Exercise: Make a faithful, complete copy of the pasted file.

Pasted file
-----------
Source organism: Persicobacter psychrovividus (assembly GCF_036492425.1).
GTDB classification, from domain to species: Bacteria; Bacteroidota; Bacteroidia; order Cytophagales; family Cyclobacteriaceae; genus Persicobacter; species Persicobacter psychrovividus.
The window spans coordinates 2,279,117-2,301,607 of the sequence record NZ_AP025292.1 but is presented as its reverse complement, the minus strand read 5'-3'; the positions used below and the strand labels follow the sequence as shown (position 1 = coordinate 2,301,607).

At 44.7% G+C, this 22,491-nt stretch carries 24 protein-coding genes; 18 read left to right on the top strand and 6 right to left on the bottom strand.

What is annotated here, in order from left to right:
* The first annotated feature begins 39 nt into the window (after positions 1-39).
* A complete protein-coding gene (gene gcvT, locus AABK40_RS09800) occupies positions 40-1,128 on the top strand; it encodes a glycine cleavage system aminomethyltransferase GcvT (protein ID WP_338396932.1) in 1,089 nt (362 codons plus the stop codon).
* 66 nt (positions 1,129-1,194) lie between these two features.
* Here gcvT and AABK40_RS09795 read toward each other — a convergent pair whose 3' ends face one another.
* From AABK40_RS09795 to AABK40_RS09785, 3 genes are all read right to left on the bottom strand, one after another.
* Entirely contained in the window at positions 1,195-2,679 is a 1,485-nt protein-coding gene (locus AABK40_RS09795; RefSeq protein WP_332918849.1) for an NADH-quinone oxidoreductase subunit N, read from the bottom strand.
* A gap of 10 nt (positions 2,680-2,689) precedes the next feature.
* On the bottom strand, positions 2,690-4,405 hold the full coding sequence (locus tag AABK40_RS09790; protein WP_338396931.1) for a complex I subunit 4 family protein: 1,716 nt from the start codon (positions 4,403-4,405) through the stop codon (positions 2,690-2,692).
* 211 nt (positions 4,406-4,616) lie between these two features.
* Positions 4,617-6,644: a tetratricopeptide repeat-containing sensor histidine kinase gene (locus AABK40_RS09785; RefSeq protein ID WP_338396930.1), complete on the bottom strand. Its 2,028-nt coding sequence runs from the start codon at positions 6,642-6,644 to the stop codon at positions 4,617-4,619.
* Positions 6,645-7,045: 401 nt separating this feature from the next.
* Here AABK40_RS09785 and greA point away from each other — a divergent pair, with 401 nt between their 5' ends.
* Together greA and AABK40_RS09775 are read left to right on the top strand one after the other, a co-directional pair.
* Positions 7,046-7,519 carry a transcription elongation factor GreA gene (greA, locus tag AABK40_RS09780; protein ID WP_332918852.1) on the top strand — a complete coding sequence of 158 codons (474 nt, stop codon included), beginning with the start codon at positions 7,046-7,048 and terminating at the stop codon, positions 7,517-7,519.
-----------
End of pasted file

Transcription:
Source organism: Persicobacter psychrovividus (assembly GCF_036492425.1).
GTDB classification, from domain to species: Bacteria; Bacteroidota; Bacteroidia; order Cytophagales; family Cyclobacteriaceae; genus Persicobacter; species Persicobacter psychrovividus.
The window spans coordinates 2,279,117-2,301,607 of the sequence record NZ_AP025292.1 but is presented as its reverse complement, the minus strand read 5'-3'; the positions used below and the strand labels follow the sequence as shown (position 1 = coordinate 2,301,607).

At 44.7% G+C, this 22,491-nt stretch carries 24 protein-coding genes; 18 read left to right on the top strand and 6 right to left on the bottom strand.

What is annotated here, in order from left to right:
* The first annotated feature begins 39 nt into the window (after positions 1-39).
* A complete protein-coding gene (gene gcvT, locus AABK40_RS09800) occupies positions 40-1,128 on the top strand; it encodes a glycine cleavage system aminomethyltransferase GcvT (protein ID WP_338396932.1) in 1,089 nt (362 codons plus the stop codon).
* 66 nt (positions 1,129-1,194) lie between these two features.
* Here gcvT and AABK40_RS09795 read toward each other — a convergent pair whose 3' ends face one another.
* From AABK40_RS09795 to AABK40_RS09785, 3 genes are all read right to left on the bottom strand, one after another.
* Entirely contained in the window at positions 1,195-2,679 is a 1,485-nt protein-coding gene (locus AABK40_RS09795; RefSeq protein WP_332918849.1) for an NADH-quinone oxidoreductase subunit N, read from the bottom strand.
* A gap of 10 nt (positions 2,680-2,689) precedes the next feature.
* On the bottom strand, positions 2,690-4,405 hold the full coding sequence (locus tag AABK40_RS09790; protein WP_338396931.1) for a complex I subunit 4 family protein: 1,716 nt from the start codon (positions 4,403-4,405) through the stop codon (positions 2,690-2,692).
* 211 nt (positions 4,406-4,616) lie between these two features.
* Positions 4,617-6,644: a tetratricopeptide repeat-containing sensor histidine kinase gene (locus AABK40_RS09785; RefSeq protein ID WP_338396930.1), complete on the bottom strand. Its 2,028-nt coding sequence runs from the start codon at positions 6,642-6,644 to the stop codon at positions 4,617-4,619.
* Positions 6,645-7,045: 401 nt separating this feature from the next.
* Here AABK40_RS09785 and greA point away from each other — a divergent pair, with 401 nt between their 5' ends.
* Together greA and AABK40_RS09775 are read left to right on the top strand one after the other, a co-directional pair.
* Positions 7,046-7,519 carry a transcription elongation factor GreA gene (greA, locus tag AABK40_RS09780; protein ID WP_332918852.1) on the top strand — a complete coding sequence of 158 codons (474 nt, stop codon included), beginning with the start codon at positions 7,046-7,048 and terminating at the stop codon, positions 7,517-7,519.